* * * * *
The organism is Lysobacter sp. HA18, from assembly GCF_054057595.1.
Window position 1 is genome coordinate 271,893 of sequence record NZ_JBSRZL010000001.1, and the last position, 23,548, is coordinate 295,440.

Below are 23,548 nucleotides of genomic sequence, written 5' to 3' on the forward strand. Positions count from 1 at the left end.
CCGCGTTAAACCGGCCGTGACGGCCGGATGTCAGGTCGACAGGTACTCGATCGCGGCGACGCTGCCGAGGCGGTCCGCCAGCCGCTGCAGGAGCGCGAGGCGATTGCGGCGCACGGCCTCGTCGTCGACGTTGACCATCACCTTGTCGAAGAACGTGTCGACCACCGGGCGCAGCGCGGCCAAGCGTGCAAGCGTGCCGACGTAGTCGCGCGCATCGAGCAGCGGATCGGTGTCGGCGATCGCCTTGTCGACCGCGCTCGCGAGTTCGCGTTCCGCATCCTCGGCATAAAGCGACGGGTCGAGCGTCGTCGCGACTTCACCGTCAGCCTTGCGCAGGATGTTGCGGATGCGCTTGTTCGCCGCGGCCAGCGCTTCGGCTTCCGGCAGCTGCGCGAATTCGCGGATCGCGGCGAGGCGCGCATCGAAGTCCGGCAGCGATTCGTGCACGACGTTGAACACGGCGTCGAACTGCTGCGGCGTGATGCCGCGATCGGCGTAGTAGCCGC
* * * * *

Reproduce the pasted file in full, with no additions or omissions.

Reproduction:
The organism is Lysobacter sp. HA18, from assembly GCF_054057595.1.
Window position 1 is genome coordinate 271,893 of sequence record NZ_JBSRZL010000001.1, and the last position, 23,548, is coordinate 295,440.

Below are 23,548 nucleotides of genomic sequence, written 5' to 3' on the forward strand. Positions count from 1 at the left end.
CCGCGTTAAACCGGCCGTGACGGCCGGATGTCAGGTCGACAGGTACTCGATCGCGGCGACGCTGCCGAGGCGGTCCGCCAGCCGCTGCAGGAGCGCGAGGCGATTGCGGCGCACGGCCTCGTCGTCGACGTTGACCATCACCTTGTCGAAGAACGTGTCGACCACCGGGCGCAGCGCGGCCAAGCGTGCAAGCGTGCCGACGTAGTCGCGCGCATCGAGCAGCGGATCGGTGTCGGCGATCGCCTTGTCGACCGCGCTCGCGAGTTCGCGTTCCGCATCCTCGGCATAAAGCGACGGGTCGAGCGTCGTCGCGACTTCACCGTCAGCCTTGCGCAGGATGTTGCGGATGCGCTTGTTCGCCGCGGCCAGCGCTTCGGCTTCCGGCAGCTGCGCGAATTCGCGGATCGCGGCGAGGCGCGCATCGAAGTCCGGCAGCGATTCGTGCACGACGTTGAACACGGCGTCGAACTGCTGCGGCGTGATGCCGCGATCGGCGTAGTAGCCGC